After a buffet of local cheeses and meats (we generally travel laden with charcuterie – next voyage I may have to abandon the use of socks and undershirts so our trunk can fit more speck and asiago vecchio), I spied a very local-looking man whom my belly suggested might know the way to the closest wine cooperative or (better yet) local wine grower. He gave us vague directions which later in the day led us to vino, but better still he gave us walnuts, grapes and a guided tour of his little hidden garden plot, complete with ancient Italian wife pruning vines. It was as close to Sicily as I will ever be. As we plucked bunches of grapes and communicated in broken Italian, he seemed genuinely happy to entertain us, particularly when Megan mentioned we were from America. We had to go deep into the rural core of Sicily, but we’d found someone whose gut reaction to Americans wasn’t ambivalence or antipathy, but enthusiasm. At that moment, I wanted my country to be better, to return to an era when Americans abroad were not tempted to pretend they are Canadian. But let’s leave politics, as the feeling I’m trying to relate is not one of polemical anger or ideological fervor, but of sadness. This old Sicilian, in his traditional blue cap, suit jacket and vest, with one tooth and an overgrown plot of vines and trees the size of my front yard sunk into the hills surrounding Etna, was providing a simple lesson into the innately positive quality of human nature. I left happy, and the walnuts were delicious. He could have pruned the grapes more, but the farmer admitted that his vines didn’t have the sun exposure for wine grapes anyway. Across the street, his neighbor’s more favorably situated vineyards were dotted with ripe black nero d’avola cluster, strewn along gnarly old vines. We drove away to the north, in search of scenery and vino locale.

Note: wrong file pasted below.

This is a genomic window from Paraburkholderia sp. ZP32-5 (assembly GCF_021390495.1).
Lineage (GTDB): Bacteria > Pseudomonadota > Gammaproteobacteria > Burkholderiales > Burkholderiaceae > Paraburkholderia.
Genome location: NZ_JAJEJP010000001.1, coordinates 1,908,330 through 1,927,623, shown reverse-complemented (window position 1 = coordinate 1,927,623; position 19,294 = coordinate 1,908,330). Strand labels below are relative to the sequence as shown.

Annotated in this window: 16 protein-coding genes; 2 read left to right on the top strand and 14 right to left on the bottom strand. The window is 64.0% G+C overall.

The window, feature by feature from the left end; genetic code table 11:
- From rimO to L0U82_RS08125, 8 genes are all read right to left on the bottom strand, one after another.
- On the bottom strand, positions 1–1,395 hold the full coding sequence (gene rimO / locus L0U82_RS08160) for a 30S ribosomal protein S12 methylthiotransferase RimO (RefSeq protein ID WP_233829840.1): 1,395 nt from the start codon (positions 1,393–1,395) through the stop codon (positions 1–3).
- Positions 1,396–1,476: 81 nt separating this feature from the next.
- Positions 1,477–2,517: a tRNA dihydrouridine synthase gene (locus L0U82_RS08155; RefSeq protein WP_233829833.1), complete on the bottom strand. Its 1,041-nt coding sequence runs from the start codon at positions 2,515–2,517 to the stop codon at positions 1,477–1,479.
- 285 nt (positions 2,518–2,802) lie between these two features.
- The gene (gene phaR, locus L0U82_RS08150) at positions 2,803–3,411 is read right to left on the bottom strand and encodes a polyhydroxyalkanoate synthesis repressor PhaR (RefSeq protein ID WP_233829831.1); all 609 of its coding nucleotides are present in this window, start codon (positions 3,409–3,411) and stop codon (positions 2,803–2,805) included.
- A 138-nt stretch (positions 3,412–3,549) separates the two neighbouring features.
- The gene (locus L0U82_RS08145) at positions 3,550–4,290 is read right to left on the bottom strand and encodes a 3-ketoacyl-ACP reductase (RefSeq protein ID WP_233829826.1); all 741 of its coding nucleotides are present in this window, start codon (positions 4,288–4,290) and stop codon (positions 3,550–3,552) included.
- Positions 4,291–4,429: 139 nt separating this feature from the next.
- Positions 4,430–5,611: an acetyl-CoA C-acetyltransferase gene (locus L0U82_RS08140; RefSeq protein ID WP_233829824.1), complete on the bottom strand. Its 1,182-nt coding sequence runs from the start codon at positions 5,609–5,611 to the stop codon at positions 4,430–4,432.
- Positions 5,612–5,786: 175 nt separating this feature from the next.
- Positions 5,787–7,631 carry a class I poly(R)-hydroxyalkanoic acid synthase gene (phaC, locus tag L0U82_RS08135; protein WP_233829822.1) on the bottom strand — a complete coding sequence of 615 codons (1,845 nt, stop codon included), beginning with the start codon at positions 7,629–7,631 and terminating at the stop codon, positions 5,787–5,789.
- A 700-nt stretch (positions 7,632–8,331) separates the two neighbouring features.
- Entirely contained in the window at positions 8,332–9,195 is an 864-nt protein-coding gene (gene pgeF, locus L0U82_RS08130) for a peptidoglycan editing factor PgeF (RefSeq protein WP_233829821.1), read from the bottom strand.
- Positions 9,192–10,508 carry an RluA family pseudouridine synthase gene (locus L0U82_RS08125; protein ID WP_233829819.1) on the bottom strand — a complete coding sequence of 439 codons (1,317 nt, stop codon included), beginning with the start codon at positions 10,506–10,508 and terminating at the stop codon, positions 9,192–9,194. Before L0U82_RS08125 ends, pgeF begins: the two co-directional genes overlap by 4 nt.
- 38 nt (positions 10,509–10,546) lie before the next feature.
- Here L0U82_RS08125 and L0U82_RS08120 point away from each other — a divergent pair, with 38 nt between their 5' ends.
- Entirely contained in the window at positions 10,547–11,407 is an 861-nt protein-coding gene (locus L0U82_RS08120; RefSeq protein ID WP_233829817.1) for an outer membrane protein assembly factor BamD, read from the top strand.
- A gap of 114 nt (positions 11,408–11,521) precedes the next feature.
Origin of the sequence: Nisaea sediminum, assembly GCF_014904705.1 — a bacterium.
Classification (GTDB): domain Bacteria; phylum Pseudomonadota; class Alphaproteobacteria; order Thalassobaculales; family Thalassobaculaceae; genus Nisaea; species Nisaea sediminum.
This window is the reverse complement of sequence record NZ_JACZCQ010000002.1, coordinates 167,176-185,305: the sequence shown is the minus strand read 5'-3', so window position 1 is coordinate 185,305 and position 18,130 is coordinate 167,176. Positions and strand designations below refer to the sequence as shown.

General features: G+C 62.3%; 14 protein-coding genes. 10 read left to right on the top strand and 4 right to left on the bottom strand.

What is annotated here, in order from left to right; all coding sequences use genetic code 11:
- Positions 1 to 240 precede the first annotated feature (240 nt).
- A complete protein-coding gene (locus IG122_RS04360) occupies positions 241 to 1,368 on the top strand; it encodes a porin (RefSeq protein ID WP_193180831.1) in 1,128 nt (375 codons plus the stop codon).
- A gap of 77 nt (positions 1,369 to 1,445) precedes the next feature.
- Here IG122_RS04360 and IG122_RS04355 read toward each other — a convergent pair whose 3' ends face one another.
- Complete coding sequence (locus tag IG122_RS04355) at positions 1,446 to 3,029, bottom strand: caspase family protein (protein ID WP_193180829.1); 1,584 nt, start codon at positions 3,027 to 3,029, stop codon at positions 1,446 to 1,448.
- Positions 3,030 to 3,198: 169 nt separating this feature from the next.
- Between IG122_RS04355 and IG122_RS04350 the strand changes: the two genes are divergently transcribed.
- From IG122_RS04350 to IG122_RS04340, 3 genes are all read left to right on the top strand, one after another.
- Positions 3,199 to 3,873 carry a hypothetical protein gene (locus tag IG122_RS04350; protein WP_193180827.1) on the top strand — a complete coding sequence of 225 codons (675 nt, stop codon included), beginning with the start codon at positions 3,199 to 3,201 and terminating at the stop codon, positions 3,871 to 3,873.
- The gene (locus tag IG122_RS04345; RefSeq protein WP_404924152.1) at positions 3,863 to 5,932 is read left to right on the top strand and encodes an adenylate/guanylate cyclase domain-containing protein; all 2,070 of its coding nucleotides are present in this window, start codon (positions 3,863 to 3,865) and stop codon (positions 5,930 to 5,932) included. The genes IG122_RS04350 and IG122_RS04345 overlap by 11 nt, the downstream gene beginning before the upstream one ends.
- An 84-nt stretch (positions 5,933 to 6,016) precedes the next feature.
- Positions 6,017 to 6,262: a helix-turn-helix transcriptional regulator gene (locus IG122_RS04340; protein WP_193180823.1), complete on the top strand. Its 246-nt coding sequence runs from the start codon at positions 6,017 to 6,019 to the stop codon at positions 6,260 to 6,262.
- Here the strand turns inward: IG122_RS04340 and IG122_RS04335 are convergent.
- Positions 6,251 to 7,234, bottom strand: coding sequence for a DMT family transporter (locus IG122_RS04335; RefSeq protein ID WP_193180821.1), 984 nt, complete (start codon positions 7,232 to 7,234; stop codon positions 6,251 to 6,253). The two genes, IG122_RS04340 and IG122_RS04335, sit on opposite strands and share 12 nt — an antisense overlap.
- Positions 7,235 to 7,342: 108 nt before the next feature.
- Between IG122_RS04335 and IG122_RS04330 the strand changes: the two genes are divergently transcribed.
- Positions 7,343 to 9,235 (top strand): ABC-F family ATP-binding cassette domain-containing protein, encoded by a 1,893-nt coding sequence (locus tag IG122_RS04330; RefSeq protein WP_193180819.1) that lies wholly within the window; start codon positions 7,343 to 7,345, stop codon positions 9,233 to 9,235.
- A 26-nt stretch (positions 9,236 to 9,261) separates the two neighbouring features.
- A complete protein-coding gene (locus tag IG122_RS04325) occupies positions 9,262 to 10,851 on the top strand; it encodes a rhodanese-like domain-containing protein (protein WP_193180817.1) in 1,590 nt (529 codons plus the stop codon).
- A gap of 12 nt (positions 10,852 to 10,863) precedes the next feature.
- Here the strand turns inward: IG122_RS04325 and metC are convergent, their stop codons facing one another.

Parking is always a challenge in Sicily, even in the middle of nowhere north of Etna. The narrow cobbled streets and swarming Vespas that make parallel parking a joy in coastal towns are replaced by winding mountain roads lined with the aforementioned ubiquitous stone walls, creating miles and miles of blind-curve parking fun. We were getting desperate, as finding a way to stop near one of the many hand-scrawled “vendesi vino” signs without meeting our maker on the grill of an 18-wheeler barreling down the volcano was proving a challenge. We were near the “wine town” of Randuzzo, a no-horse cluster of simple volcanic stone houses surrounded by charming terraced fields full of vines with golden and amber foliage and white cows nonchalantly grazing and staring at us. As siesta, and the subsequent four hours of no commerce were quickly approaching, we circled back toward a very dour cluster of buildings that had both the semblance of a driveway and a large metal sign announcing vinous ambitions. Sadly, the driveway was courtesy of a small mining operation with which the property shared a border, but I wasn’t deterred by this wrinkle in the pastoral curtain. The vines that rolled out below the road to the valley floor surely belonged to this address, and let’s face it, we were short on options. Megan rang the bell affixed to the rusting gate and for a moment we waited. Shortly, a provincial-looking teenage girl wearing shopworn and dingy clothes and green Wellington boots hobbled around the foliage and abandoned wine barrels and cautiously encouraged us to duck under the gate. She seemed surprised that we were interested in buying wine, but after a moment of hesitation, affirmed it was possible, and led us down a flight of dark cement steps toward blackness, from which the typical sickly-sweet aroma of fermenting grape must was waiting. It was very dark. Megan later admitted to a moment of fear. Curing salamis hung from the wooden roof beams and stacks of bottles covered in mold were piled on the floor. I love old world cellars like this – icy cold, humid, little light, the only adornment a huge ancient wood fermentor and 8 large old oak casks which contained the winery’s 2004 vintage. We tasted both the bianco and rosso from cask, and they were perfect. Absolutely what this small, unwittingly traditional family winery clinging to the northern edge of dangerous Etna (there were serious lava flows as recently as 2003) should make. I’d give 100 points in the category of Etna vino locale, if points could in any way meaningfully describe this place and these wines. For the second time in one day, we had stumbled into the real Sicily. Dumb luck. Our mostly mute guide offered up some of their fresh, fatty salami as an accompaniment. She was a cousin of the family, left to play shopgirl as everyone attached to the winery was busy preparing to begin the 2005 harvest the next day. They would have several days of warmth and sun, so I’d like to imagine the black grapes hanging in their fields yielded more tasty wines.